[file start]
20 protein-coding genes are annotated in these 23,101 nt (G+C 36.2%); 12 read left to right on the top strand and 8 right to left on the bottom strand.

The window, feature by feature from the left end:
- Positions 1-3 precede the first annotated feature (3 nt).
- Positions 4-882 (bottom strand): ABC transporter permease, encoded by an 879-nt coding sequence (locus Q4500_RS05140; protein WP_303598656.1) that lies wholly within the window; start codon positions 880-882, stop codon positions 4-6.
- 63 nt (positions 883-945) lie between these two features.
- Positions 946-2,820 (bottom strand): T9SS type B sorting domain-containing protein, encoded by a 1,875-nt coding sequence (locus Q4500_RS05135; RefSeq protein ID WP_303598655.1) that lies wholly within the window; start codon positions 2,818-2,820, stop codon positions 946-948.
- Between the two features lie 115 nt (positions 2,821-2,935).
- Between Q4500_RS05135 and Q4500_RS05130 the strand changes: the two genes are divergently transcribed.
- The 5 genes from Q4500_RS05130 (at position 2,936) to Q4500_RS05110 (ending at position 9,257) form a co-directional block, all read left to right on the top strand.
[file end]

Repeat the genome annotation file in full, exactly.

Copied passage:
20 protein-coding genes are annotated in these 23,101 nt (G+C 36.2%); 12 read left to right on the top strand and 8 right to left on the bottom strand.

The window, feature by feature from the left end:
- Positions 1-3 precede the first annotated feature (3 nt).
- Positions 4-882 (bottom strand): ABC transporter permease, encoded by an 879-nt coding sequence (locus Q4500_RS05140; protein WP_303598656.1) that lies wholly within the window; start codon positions 880-882, stop codon positions 4-6.
- 63 nt (positions 883-945) lie between these two features.
- Positions 946-2,820 (bottom strand): T9SS type B sorting domain-containing protein, encoded by a 1,875-nt coding sequence (locus Q4500_RS05135; RefSeq protein ID WP_303598655.1) that lies wholly within the window; start codon positions 2,818-2,820, stop codon positions 946-948.
- Between the two features lie 115 nt (positions 2,821-2,935).
- Between Q4500_RS05135 and Q4500_RS05130 the strand changes: the two genes are divergently transcribed.
- The 5 genes from Q4500_RS05130 (at position 2,936) to Q4500_RS05110 (ending at position 9,257) form a co-directional block, all read left to right on the top strand.